Data collection

Institutional ED discharge records were used to identify all patients presenting between July 1 2009 and June 30, 2012 at two tertiary care University EDs (University Hospital 1 and 2) and two secondary care Community EDs (both affiliated with University Hospital 2) with opioid poisoning-related diagnosis codes (Table 1). General codes such as 965 (without a decimal modifier) were not queried due to lack of specificity. Due to the large number of cases at University Hospital 2, the authors conducted a simple random sample using JMP 11 (SAS Institute, Cary, NC) to select cases for review. We did not perform independent power calculations for each hospital as three of the hospitals included the entire sample population at their hospital. During the dates sampled, no hospital was undergoing any changes in electronic medical record systems, coding or billing processes. Each hospital sampled uses a staff of professional coders and computer-assisted coding. Data were abstracted independently by two resident physicians (JMR and GCS) who each reviewed the data abstraction method prior to the study. Clinicians reviewed the free text ED visit note, lab tests ordered, psychiatric consult note, and inpatient discharge summary (if applicable) for each visit. Data evaluated included reported history of drug poisoning, patient disposition (hospital admission or discharge), clinical symptoms, toxicology screen results, insurance status, and associated diagnosis codes.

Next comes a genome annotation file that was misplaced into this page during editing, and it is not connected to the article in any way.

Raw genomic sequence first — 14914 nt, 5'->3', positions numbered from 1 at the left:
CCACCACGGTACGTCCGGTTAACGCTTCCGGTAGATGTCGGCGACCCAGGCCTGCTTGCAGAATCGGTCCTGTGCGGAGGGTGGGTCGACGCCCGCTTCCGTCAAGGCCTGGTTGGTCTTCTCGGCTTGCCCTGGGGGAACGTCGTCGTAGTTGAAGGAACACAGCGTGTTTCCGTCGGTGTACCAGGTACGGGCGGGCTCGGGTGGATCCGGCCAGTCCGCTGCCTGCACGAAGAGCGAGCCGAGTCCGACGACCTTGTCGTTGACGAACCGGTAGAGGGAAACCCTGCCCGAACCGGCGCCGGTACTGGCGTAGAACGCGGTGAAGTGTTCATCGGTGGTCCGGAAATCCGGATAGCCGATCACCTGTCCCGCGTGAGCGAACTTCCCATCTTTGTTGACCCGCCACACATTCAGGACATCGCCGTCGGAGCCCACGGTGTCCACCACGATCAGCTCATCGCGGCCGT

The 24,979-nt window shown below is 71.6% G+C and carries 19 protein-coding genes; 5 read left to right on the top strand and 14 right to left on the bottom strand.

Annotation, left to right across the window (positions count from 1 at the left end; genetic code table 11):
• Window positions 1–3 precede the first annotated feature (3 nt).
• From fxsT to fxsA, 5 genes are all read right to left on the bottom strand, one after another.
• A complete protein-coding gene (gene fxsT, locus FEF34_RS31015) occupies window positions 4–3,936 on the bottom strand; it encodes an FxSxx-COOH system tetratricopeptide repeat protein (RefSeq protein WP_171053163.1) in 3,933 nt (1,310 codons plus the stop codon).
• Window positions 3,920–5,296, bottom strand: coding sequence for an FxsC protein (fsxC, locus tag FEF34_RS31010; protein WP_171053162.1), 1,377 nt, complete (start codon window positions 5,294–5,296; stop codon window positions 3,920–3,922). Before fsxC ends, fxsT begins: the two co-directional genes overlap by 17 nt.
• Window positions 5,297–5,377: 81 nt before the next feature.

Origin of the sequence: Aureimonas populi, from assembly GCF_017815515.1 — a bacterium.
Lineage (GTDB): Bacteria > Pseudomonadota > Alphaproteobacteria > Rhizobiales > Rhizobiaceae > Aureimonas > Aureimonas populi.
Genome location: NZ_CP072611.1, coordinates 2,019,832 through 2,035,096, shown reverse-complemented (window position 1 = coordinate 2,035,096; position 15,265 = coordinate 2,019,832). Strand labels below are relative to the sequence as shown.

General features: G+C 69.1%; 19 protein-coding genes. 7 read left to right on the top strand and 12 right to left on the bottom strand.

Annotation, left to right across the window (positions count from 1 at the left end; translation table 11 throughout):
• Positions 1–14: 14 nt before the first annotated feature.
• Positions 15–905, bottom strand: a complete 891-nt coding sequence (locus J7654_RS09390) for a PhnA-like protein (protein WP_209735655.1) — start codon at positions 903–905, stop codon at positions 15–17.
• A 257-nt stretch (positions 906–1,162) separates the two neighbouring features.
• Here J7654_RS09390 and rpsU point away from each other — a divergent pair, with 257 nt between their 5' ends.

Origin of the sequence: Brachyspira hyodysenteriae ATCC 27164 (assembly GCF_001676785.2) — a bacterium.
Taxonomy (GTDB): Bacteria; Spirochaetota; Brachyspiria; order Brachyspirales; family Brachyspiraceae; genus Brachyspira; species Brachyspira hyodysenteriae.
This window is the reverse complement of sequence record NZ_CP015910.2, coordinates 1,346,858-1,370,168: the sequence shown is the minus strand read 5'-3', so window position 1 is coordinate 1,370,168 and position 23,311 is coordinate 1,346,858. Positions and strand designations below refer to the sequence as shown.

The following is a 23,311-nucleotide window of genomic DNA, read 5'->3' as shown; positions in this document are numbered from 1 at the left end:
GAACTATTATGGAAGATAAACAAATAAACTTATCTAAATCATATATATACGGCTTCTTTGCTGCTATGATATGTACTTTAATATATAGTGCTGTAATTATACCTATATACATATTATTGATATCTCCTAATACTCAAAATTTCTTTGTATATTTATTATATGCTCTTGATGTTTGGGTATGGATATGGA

A sample of poisoning-related ED visits that were not billed for opioid poisoning from University Hospital 1 was also reviewed for false negatives, including all cases with code 909.*, every other case with code 977.9, every 20th case with code 304.0 or 304.7, and every 10th case with code 305.5, using sequential selection (Table 1).

A standardized reporting form on Excel 2013 was used to abstract data from each visit. Data were entered into Excel 2013 (Microsoft, Redmond, WA, USA) and were analysed with JMP 11 (SAS Institute, Cary, NC, USA) and SAS 9.3 (ibid.).

Data analysis

Each data abstractor independently assessed whether the primary reason for the visit was an opioid poisoning. Discrepancies were arbitrated by mutual consensus, with a third reviewer (CAS) to resolve any persistent disagreement. Kappa statistics were generated to measure agreement between the first two abstractors.

A multiple regression model was built using data from University Hospital 1 in order to seek a more specific definition of opioid poisoning. The independent variables included in the model were patient age, sex, use of naloxone by EMS or hospital personnel referenced in the triage note, number of ICD-9-CM codes generated, and ordinal position of the opioid-related diagnosis code within the submitted ICD-9-CM code list, and the dependent variable was clinically significant opioid poisoning. The ordinal position of the ICD-9 code within the ICD-9-CM code list was not available using the medical record abstraction system at the other hospitals and they were not included in the multiple regression.